This debate is, in part, a contest over the ethics of public life and what rules should govern speaking privileges within it. The writers’ festival is hardly a politically neutral space in which the most virtuous ideas win the day through their intellectual force and merit; these are curated programs that adhere to visible and invisible rules of admission.
Perhaps Flanagan would do well to remember that his ideal republic of letters was an intellectual community that took shape in specific ways during the Enlightenment. This intellectual community of philosophers forged many of the ideas we take as common sense, like the importance of freedom of speech to democratic culture. But it too had rules of admission.
The conventions of this imaginary republic were profoundly gendered and racialised. It was a space that assumed a white male perspective as the norm and tended to uphold rather than critique gender and racial inequalities. Some historians even suggest that women’s participation in public life in Europe declined over the 18th century as the imaginary republic exerted more influence.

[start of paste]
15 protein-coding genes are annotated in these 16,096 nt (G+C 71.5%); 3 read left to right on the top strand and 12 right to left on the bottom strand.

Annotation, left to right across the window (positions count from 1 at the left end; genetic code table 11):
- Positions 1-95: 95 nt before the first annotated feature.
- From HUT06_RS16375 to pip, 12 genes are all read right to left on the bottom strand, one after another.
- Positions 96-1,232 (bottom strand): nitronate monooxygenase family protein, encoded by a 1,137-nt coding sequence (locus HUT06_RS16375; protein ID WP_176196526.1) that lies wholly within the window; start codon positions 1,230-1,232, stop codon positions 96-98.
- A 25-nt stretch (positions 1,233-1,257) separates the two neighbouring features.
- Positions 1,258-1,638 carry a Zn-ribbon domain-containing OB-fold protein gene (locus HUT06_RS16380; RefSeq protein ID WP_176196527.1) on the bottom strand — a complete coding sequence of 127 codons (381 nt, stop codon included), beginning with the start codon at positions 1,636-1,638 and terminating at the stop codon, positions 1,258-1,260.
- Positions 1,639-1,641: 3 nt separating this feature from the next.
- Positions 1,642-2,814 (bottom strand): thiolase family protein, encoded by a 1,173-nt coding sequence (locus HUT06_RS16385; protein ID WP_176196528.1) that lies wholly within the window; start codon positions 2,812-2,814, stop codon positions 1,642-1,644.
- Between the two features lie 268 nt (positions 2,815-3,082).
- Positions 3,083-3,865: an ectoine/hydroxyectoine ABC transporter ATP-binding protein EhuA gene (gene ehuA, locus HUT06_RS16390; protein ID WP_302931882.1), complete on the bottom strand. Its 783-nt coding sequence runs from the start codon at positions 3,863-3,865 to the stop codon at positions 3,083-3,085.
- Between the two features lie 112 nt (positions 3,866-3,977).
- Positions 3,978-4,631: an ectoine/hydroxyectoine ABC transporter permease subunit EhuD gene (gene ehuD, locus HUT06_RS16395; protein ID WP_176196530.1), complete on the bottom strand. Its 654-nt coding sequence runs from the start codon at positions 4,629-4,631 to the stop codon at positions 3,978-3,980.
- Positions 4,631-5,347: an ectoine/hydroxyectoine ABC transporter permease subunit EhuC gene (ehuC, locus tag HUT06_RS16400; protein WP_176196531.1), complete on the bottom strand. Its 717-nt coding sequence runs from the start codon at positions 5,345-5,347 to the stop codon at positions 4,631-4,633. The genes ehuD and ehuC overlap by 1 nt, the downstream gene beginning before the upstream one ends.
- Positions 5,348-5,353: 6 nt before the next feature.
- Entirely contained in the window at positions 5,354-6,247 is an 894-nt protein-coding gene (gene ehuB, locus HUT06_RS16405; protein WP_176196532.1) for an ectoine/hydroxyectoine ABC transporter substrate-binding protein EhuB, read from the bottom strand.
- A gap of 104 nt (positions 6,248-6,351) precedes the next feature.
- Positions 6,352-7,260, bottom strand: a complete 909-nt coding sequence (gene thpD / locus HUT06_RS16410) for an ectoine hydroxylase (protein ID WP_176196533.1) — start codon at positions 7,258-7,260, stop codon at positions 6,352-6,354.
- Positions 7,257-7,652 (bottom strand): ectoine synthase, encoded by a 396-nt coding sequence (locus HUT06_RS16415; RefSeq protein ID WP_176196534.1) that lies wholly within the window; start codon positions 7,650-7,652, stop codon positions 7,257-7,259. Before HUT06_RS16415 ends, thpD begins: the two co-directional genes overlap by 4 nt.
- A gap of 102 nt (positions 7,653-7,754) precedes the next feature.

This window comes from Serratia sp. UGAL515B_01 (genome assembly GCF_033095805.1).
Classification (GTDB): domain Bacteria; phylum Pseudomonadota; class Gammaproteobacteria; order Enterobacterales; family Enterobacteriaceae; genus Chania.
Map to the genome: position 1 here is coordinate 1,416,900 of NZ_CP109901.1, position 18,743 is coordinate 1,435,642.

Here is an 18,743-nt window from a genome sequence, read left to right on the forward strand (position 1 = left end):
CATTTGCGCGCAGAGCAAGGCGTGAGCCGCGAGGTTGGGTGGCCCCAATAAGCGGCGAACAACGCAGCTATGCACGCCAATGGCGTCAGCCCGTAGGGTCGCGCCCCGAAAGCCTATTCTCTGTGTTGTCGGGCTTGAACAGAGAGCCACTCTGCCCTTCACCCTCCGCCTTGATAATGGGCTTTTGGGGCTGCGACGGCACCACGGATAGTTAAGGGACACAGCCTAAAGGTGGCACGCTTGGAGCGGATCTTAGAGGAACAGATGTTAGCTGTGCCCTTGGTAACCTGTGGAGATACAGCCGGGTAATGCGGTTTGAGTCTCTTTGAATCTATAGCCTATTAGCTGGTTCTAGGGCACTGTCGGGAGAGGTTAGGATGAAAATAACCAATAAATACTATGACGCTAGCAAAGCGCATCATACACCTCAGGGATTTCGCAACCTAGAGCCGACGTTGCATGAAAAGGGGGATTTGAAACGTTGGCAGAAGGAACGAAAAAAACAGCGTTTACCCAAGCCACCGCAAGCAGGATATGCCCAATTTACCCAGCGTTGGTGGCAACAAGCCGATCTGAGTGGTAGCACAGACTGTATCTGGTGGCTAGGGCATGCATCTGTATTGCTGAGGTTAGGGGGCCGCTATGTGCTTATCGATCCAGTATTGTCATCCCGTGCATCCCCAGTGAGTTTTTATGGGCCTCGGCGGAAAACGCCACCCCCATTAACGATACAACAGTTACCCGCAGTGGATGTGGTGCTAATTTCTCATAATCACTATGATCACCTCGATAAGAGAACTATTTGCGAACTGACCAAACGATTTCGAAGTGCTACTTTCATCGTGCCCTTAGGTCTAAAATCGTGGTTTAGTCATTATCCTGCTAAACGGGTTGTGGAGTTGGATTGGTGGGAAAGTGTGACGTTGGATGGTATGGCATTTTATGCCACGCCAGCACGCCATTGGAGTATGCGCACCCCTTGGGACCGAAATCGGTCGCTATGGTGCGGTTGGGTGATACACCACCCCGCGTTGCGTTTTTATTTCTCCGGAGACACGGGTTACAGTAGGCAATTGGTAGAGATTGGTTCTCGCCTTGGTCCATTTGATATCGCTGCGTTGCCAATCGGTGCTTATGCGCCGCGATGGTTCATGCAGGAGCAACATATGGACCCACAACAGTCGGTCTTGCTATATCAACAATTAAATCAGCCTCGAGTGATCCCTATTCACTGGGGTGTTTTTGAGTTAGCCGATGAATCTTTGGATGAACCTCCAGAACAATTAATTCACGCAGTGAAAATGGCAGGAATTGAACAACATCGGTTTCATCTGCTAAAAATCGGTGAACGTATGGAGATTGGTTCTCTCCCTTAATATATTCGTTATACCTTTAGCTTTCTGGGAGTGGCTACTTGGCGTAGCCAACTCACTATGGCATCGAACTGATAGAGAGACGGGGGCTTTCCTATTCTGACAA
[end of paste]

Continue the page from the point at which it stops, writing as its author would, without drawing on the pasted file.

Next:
While 200 years of political transformation has meant our public life can admit the ideas of people who don’t look like Voltaire or Rousseau, there are certainly cultural legacies of these formulations. Bucketloads of research demonstrates how, for example, university students grant male professors much more authority than their female colleagues. So too, all kinds of male misbehaviour is excused as the cost of genius. Perhaps the writers’ festival author that Flanagan expects to arrive drunk and tardy would be an example of this.